But, of course, putting money into veterans' issues is not the whole answer. It is about the quality of the response as well. There are so many things that are quite simple that in fact have massive consequences. One of those is the process of equipping our soldiers, sailors and airmen. I was really proud to have been part of the discussion and then the formation of a policy which we've labelled the soldiers choice program that addresses the issue that there is not a one-size-fits-all approach to equipping a soldier, sailor or airman. The consequences of not getting right the basic footwear for a soldier or the configuration of individual load-carrying equipment can be enormous. The costs that are caused by providing the medical treatment and solution to longstanding problems that are caused by ill-fitting boots and ill-fitting load-carrying equipment are enormous.

I have been fortunate to have benefited from the observations and advice of Peter Marshall of the Crossfire company. He has an operation in my electorate. He's often used by Defence to help fix broken soldiers who may be going through ADFA or RMC and have been rendered unfit because of ill-fitting boots and equipment. What he does is basically bespoke a solution for an injured soldier. He also has countless people coming to him with the long-term consequences becoming apparent of bad decisions made in equipping these soldiers earlier on in their careers.

I must say I was very sympathetic to this because in my venerable years now, at the age of 59—it's 59; let me get the record very straight on that!—a lot of things are coming home to roost for me from 20 years in the Army and numerous deployments and playing service rugby as well on top of that. I now have issues with early-onset osteoarthritis. It is affecting pretty much every joint in my body these days. I have a situation in my shoulder with a tendon that is hanging on by a thread. I'm really not interested in having surgery. I don't have time for that. But all of this involves physiotherapy and remedial action. I thought, 'I will have a crack at looking into how you get into the DVA system to get some of these issues supported through podiatry and forms of clothing that might help, such as shoes et cetera.' Looking at that process, it is horrendous. The biggest problem that our veterans face is getting through that portal. The paperwork that's involved is incredible. For something like osteoarthritis, in effect you have to put in a separate application for every joint—the whole process, with doctors' reports, X-rays and the association with your service for your toe, your ankle, your knee and your shoulder. Every single joint has to have a completely separate process. I wasn't aware of that. I'm grateful that I did have a crack at this to see exactly what was involved. I think we need to review that. If a veteran meets the criteria of a certain amount of activity that you can establish—in terms of running around in boots, up and down hills, with backpacks in their service, what they've done in their service and what sort of service they performed, even when they're back in Australia—and there is a generic acceptance it's highly likely that any osteoarthritis issue they're facing in their body is as a consequence of that, that would make life a hell of a lot easier for our veterans in that space. I think that's worth looking at.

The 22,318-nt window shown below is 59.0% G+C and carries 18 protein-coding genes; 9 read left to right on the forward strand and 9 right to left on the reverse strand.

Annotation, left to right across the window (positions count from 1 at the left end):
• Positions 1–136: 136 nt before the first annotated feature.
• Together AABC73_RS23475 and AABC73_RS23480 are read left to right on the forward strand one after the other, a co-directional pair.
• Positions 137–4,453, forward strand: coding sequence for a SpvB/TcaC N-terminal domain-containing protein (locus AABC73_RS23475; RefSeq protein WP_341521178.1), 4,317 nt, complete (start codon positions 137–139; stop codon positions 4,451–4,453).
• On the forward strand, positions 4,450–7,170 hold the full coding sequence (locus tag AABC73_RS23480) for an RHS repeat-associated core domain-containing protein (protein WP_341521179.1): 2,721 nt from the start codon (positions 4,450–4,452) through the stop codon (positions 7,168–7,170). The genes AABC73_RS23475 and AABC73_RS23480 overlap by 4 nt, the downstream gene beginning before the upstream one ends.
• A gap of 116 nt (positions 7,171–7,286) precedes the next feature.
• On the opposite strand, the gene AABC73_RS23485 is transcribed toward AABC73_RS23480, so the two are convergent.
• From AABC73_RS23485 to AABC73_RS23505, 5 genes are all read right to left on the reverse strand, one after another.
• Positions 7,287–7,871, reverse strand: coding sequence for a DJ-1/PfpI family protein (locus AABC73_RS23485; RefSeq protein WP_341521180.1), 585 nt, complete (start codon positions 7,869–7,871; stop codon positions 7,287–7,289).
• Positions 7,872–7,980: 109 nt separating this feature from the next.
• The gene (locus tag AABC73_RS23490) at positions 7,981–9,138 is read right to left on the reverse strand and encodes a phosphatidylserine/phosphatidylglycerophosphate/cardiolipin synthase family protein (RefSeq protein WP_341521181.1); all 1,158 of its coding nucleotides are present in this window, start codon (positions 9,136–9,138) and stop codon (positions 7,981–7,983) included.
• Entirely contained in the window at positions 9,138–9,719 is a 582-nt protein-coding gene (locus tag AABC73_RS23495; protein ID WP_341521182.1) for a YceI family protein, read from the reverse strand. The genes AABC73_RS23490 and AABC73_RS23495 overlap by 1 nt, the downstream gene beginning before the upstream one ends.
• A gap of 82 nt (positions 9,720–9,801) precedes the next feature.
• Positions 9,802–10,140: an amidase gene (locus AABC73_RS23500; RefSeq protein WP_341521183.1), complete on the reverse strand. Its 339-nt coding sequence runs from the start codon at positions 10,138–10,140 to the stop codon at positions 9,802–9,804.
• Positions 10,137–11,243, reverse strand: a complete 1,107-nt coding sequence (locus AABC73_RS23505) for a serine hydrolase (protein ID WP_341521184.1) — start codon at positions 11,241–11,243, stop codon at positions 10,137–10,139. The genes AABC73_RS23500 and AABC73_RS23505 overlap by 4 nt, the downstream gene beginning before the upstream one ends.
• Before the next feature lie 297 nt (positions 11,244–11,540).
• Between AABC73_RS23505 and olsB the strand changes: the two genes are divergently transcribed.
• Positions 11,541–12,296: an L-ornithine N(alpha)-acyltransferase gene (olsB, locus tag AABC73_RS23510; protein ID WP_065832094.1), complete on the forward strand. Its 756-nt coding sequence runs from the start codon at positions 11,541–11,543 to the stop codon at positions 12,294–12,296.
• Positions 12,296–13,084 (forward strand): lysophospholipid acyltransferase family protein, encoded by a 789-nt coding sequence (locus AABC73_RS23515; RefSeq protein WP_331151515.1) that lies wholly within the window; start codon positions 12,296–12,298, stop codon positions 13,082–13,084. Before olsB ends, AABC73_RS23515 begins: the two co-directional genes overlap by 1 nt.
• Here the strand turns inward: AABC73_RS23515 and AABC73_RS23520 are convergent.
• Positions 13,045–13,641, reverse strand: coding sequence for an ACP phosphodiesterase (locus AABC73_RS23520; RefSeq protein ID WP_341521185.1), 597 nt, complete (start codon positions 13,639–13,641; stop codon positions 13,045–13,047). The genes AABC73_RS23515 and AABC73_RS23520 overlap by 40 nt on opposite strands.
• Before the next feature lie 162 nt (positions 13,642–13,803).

The Veterans' Choice Program is a great way forward as a preventive measure. It will enable soldiers, sailors and airmen to get the appropriately fitted boots, and we're also looking at solutions in terms of greater choice of packs as well—individual load-carrying equipment—to see what we can do in that space. We'll enter into consultation if we come into government. I encourage the current government to look at that as well, and we can maybe talk about that as a bipartisan commitment.

I'm really pleased with the measure in relation to the issue of the transition of veterans to civilian life. I've commented before about how difficult that can be for many soldiers, sailors and airmen. It's a complete culture change, a whole different lifestyle. Various members in this chamber who have had that experience will understand that completely. I'm joined by the new Deputy Speaker, who has been through that himself in this political space. This ain't nothing like Defence, that's for sure! I was just saying to the minister that I only regret leaving the Army every five minutes! Certainly, having watched the shenanigans in politics over the last few years, with the leadership stuff that's gone on on both sides, it's not something that you experience in Defence. That's one example, but we take that on the chin—that's what we signed up for. But there are a lot of veterans out there who don't get the same sense of esprit de corps, teamwork, mutual support and the ethos that goes with being in the Defence Force. Even with the language that you use, you find yourself feeling a bit like an alien.

This transition policy is fantastic. It really takes seriously the job of owning our transitioning members through a few years after they leave the service. This will enable them to not only be supported and have somewhere to go but to also have the training that's necessary to achieve that transition. When you've got many small and medium enterprises who can't afford to pay for that kind of training, they need support to make sure that they're getting the best out of a member. We need employers to also understand the value proposition a former defence member brings to their enterprise. There is the instilled leadership and the training throughout a career that a defence member gets. How do you deal with people who are working for you or are serving in your unit under your command? Even if you're not in that command relationship, you also get to learn the principles of how to work in a team and your individual responsibility. The Defence Force is also fantastic at encouraging initiative, at least in the Australian Army, Navy and Air Force. I think this is a great step forward. I thank the minister for bringing this forward. We have a bit more work to do, but I'm really happy to support this.